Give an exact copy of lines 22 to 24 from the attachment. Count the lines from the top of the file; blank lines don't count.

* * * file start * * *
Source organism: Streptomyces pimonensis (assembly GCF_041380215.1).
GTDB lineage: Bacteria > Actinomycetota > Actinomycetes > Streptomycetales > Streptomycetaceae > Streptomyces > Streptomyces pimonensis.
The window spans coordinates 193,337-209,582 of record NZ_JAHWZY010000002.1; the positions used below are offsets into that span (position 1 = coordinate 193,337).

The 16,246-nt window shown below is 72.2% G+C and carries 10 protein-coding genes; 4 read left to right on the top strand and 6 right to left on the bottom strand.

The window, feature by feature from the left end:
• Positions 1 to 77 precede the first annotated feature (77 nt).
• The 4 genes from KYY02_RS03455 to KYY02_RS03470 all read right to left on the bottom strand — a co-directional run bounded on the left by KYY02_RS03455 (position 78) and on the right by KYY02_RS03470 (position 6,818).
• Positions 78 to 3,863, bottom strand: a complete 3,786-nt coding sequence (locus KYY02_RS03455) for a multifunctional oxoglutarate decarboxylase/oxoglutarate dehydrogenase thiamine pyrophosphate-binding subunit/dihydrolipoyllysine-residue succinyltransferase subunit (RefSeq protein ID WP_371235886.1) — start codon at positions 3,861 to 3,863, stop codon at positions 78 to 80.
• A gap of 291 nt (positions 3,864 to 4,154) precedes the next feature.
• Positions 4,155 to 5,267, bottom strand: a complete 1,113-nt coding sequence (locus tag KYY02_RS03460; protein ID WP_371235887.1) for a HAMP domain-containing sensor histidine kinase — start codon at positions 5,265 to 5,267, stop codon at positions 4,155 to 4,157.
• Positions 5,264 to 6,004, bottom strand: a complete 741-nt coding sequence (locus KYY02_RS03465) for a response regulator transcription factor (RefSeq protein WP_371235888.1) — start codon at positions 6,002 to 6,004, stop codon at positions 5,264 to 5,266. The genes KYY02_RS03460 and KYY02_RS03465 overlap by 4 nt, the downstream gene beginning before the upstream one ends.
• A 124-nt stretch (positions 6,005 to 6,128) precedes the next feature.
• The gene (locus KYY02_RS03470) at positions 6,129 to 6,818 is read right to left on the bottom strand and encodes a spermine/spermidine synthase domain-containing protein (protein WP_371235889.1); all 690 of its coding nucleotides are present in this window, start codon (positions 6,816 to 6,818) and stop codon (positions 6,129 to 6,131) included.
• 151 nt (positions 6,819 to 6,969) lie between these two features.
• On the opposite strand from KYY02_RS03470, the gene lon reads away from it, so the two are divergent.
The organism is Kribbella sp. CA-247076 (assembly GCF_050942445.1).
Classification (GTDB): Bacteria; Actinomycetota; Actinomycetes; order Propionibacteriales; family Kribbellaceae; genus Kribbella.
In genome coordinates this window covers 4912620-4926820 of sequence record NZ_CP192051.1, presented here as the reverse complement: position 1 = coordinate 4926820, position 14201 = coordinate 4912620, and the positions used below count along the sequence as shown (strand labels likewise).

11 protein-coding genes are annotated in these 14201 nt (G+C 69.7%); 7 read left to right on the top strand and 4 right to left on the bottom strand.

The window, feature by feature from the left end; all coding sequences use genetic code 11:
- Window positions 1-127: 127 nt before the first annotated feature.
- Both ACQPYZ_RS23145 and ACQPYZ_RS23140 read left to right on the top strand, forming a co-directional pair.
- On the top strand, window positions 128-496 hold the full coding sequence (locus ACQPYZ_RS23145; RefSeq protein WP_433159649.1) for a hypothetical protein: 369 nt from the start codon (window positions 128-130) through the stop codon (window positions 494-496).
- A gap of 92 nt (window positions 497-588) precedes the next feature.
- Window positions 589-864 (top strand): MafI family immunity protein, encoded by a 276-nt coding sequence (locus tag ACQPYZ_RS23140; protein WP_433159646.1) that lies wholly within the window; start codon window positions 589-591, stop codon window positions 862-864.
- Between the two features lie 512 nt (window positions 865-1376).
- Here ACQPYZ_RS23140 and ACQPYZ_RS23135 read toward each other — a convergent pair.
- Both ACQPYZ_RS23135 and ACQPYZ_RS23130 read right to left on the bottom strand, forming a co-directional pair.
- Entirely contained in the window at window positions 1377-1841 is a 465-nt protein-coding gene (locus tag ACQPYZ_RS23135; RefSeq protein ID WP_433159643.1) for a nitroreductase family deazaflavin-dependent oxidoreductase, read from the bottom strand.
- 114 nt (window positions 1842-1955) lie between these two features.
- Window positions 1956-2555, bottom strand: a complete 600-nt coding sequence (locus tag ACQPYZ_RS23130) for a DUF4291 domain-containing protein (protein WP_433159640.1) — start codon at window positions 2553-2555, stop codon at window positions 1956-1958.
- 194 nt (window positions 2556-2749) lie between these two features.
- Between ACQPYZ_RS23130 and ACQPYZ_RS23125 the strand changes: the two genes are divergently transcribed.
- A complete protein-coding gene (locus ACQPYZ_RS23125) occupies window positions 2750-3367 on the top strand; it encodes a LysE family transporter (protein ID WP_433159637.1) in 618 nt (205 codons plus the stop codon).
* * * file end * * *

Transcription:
- Both ACQPYZ_RS23145 and ACQPYZ_RS23140 read left to right on the top strand, forming a co-directional pair.
- On the top strand, window positions 128-496 hold the full coding sequence (locus ACQPYZ_RS23145; RefSeq protein WP_433159649.1) for a hypothetical protein: 369 nt from the start codon (window positions 128-130) through the stop codon (window positions 494-496).
- A gap of 92 nt (window positions 497-588) precedes the next feature.